Two short films, ‘Can I Ask Something’ and ‘Nisukoni’ by Gargee Dutta and Taralli Sharma respectively, utilizes the child’s gaze to tread a fine line between naivety and the grimness of the situation at hand. In ‘Can I Ask Something’, Dhoon, a curious seven-year-old, apparently finds himself in new companionship with birds and dogs as everything mechanical fails to make sense of his questions. He pays little regard to his homework assigned through online classes like clockwork to enjoy nature which is in its full glory.
‘Nisukoni’ has a heartbreaking moment when a child, living with his grandmother away from his parents, asks his father amidst the lockdown – when he might be coming back – for which the father has no answer. Putting forth the sudden changes in our lives it expresses a deep-seated sadness with something so sincerely innocent and also sorrowfully disconcerting. The two children who are eager to see the world in all its beauty is an image of a beating heart we all carry.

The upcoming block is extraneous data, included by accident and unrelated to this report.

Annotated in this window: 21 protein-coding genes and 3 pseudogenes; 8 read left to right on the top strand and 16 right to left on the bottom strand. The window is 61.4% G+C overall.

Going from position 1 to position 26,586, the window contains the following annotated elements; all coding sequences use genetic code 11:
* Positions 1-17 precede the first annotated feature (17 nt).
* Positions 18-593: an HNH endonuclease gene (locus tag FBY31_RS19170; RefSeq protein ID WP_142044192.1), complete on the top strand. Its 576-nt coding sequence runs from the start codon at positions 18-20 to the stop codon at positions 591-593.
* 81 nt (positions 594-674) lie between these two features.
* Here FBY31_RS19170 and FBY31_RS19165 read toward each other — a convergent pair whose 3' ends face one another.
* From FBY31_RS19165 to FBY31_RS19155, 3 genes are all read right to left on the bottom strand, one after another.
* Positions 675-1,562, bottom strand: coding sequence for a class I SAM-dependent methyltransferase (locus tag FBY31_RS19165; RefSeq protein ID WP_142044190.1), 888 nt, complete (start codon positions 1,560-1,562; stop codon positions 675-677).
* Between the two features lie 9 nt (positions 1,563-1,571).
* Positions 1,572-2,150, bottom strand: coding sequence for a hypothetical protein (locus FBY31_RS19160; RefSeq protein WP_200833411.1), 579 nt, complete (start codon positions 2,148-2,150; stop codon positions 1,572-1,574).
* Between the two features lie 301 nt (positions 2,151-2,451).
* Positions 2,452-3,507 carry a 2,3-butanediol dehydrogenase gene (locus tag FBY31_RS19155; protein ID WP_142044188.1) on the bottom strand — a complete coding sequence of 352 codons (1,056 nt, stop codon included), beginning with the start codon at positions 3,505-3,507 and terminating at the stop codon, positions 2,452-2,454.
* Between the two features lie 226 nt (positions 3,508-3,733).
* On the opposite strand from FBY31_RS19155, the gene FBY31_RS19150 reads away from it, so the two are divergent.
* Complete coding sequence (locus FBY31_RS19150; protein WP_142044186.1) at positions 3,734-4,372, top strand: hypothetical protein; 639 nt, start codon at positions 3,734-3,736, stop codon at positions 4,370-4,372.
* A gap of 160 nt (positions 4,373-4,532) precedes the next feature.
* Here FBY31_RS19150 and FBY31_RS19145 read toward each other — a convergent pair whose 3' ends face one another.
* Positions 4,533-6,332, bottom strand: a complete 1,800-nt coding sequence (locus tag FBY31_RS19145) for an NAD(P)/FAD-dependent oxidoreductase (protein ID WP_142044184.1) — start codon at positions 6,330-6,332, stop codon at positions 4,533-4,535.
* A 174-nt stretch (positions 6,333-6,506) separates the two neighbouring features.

In contrast to everything mentioned, ‘Starved’ by Pranab Bharali, ‘Lockdown Chef’ by Sourav Baishya and ‘Deu Loga Suwali’ by Santanu Dutta which poke fun at the lockdown carry a great appeal as stress-busters. A very leisure take on the chaos and confusion resulting from the disruptions caused by everything grinding to a halt, ‘Starved’ is the story of three roommates having to make do under the new terms of work from home and stay-at-home. ‘Lockdown Chef’ on the other hand blends humor and horror to side splitting results. Along the same lines, the one joke premise of ‘Deu Loga Suwali’ too does not fail to make people laugh – the real point of all the three shorts. They imitate the anxiety and insecurity to comic reactions while also being conscious of the larger issues in a cleverly upfront way.
A reminder of the reality and a lively depiction of the unremitting frustrations and depression through some thoughtful series of events, these short films made during the pandemic are about a journey of uncertainty and empathy and confronting a question that is broadly universal and also individual. While many turn to the visual medium for a sense of comfort, closure, escapism and hope these representations of a tragedy that befalls us today will also help keep time recorded for posterity.